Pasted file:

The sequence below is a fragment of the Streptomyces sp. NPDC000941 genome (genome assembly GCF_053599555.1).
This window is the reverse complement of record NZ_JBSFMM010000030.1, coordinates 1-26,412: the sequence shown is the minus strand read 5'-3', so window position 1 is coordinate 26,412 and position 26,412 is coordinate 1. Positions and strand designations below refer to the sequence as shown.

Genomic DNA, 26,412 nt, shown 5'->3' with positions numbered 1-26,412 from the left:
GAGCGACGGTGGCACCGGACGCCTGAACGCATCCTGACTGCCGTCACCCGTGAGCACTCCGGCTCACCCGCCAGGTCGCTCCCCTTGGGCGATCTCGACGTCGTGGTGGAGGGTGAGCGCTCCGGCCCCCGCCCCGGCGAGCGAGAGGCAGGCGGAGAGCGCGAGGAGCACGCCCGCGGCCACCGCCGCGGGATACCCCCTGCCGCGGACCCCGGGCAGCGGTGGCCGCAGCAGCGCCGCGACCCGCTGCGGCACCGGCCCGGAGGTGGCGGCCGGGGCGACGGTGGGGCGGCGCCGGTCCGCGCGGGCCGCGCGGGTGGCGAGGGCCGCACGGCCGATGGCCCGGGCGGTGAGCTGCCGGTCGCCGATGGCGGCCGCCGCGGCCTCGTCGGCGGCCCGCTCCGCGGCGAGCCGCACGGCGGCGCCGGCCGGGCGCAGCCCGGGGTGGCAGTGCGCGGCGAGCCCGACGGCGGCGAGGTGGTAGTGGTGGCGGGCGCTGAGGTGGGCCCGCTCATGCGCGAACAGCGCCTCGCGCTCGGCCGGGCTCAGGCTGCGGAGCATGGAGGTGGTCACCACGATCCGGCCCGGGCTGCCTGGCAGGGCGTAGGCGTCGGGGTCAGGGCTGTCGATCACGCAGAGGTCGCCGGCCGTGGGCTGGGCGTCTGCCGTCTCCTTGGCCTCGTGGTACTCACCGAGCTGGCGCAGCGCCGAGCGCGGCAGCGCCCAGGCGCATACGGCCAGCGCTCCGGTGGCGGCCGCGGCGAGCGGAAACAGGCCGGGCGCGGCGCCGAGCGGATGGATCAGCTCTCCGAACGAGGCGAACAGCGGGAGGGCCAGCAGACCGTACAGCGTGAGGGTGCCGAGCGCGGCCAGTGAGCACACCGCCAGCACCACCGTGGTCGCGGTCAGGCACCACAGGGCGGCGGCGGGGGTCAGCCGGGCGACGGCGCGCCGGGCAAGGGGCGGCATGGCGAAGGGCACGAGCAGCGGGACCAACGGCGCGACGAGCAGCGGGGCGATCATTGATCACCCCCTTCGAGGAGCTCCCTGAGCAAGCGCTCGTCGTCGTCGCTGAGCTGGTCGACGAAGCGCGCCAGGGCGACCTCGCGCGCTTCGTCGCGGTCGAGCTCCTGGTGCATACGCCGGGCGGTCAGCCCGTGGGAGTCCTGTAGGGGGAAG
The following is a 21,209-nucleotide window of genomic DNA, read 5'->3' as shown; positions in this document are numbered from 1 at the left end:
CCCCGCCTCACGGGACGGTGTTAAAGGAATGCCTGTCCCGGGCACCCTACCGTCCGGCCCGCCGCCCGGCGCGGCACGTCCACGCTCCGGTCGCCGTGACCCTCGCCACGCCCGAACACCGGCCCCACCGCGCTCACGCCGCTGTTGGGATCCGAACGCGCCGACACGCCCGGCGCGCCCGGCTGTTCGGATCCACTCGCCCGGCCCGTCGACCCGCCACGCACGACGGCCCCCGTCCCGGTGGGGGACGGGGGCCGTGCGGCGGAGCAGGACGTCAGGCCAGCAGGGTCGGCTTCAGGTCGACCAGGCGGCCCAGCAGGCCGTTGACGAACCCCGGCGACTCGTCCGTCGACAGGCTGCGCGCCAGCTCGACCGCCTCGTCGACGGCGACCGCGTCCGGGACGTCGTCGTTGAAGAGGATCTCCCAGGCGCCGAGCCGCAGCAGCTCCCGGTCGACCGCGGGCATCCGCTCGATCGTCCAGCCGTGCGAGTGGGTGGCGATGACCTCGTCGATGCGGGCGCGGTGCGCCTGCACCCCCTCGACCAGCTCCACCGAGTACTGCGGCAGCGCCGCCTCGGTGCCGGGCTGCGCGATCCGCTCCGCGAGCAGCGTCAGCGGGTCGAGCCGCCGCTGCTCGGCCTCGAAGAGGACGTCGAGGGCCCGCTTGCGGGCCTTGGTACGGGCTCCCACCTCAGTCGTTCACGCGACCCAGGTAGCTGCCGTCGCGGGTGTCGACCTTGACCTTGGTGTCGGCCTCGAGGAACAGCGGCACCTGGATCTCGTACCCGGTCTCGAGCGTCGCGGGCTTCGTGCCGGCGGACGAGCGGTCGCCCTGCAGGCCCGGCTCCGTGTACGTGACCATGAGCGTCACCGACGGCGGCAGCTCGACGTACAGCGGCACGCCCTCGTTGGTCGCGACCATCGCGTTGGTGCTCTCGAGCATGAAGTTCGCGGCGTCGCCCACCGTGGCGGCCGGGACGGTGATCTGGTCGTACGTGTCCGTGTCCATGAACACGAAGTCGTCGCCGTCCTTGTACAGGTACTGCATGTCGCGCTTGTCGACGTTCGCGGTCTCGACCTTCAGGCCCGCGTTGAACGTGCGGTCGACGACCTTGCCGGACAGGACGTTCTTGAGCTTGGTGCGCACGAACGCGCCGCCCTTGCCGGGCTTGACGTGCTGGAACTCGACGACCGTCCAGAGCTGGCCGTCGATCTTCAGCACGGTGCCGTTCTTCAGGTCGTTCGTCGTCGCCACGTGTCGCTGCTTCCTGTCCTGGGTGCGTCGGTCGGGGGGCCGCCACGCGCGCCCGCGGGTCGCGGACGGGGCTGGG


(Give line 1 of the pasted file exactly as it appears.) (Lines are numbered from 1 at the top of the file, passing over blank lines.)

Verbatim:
The sequence below is a fragment of the Streptomyces sp. NPDC000941 genome (genome assembly GCF_053599555.1).